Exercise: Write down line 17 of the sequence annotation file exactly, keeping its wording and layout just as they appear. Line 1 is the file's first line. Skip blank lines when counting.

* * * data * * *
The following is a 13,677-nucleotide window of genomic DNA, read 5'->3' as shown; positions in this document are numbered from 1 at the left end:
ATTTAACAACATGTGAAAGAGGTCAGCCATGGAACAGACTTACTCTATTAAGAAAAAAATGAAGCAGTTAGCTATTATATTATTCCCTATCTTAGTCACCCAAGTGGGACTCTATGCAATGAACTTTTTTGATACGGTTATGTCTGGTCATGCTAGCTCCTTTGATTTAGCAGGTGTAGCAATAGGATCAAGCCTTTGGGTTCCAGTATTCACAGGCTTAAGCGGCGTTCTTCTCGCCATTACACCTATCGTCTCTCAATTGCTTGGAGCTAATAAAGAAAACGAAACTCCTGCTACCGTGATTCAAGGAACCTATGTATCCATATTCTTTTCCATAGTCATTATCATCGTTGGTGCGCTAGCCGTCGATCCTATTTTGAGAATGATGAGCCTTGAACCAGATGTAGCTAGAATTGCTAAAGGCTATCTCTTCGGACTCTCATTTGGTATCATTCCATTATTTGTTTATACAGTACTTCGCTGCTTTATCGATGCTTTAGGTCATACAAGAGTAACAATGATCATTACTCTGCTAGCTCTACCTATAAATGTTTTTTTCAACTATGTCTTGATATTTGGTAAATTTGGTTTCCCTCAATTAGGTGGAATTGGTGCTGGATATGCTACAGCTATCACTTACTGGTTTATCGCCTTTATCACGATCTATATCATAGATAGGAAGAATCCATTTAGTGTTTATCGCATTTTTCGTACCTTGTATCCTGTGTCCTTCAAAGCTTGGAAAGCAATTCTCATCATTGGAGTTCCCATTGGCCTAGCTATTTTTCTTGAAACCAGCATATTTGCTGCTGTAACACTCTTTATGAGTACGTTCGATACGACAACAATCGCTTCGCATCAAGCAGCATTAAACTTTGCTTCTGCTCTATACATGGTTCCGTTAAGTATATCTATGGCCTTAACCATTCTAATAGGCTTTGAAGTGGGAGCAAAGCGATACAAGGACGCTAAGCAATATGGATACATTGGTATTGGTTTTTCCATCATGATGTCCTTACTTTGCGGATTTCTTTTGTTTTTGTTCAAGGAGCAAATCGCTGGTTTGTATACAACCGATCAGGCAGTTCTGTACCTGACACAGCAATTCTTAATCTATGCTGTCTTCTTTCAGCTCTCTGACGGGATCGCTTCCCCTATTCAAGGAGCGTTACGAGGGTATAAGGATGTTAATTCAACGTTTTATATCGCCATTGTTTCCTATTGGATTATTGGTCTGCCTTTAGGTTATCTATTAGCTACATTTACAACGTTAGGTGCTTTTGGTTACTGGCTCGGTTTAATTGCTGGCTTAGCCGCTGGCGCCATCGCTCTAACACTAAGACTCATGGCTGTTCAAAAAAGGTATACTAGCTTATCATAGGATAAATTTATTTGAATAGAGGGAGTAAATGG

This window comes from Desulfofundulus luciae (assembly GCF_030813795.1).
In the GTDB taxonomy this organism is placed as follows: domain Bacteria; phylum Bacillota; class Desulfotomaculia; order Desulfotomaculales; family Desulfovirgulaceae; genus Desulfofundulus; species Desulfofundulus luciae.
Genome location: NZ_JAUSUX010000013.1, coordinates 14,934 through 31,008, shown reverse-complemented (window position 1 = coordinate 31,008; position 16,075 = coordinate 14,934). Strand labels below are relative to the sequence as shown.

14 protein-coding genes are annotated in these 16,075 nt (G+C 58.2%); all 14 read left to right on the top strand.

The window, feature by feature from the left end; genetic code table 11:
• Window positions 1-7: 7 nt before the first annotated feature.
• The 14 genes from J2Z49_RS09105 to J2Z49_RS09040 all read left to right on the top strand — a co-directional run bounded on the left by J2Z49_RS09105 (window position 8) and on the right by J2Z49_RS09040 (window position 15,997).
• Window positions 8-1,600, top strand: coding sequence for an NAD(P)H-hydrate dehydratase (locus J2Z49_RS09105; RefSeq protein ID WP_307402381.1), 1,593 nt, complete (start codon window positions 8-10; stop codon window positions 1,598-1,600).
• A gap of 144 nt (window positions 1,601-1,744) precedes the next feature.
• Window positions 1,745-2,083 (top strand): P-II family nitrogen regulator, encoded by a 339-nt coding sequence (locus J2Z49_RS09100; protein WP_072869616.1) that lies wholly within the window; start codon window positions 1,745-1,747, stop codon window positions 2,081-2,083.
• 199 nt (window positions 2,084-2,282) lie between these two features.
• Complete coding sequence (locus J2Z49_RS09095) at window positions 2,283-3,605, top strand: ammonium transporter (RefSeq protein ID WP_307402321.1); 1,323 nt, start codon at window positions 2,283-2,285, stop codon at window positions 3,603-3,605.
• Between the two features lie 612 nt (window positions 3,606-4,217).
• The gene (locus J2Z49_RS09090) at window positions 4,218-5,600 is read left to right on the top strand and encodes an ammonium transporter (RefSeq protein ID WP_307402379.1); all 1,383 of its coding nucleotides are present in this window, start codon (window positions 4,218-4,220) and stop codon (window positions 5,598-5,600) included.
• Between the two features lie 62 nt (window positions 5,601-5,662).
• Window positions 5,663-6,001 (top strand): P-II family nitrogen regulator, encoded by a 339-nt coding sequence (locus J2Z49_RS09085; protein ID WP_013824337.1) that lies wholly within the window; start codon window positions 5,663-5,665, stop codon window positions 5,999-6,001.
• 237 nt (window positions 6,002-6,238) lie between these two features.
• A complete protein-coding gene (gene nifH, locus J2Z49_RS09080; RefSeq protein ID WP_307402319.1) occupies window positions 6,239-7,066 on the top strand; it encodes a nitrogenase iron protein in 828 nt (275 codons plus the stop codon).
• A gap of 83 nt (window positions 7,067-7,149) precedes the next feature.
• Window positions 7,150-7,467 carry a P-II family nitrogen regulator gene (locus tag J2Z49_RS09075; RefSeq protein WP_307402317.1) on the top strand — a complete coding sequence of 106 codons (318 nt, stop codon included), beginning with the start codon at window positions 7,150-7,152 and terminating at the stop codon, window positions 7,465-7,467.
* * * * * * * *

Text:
• Between the two features lie 62 nt (window positions 5,601-5,662).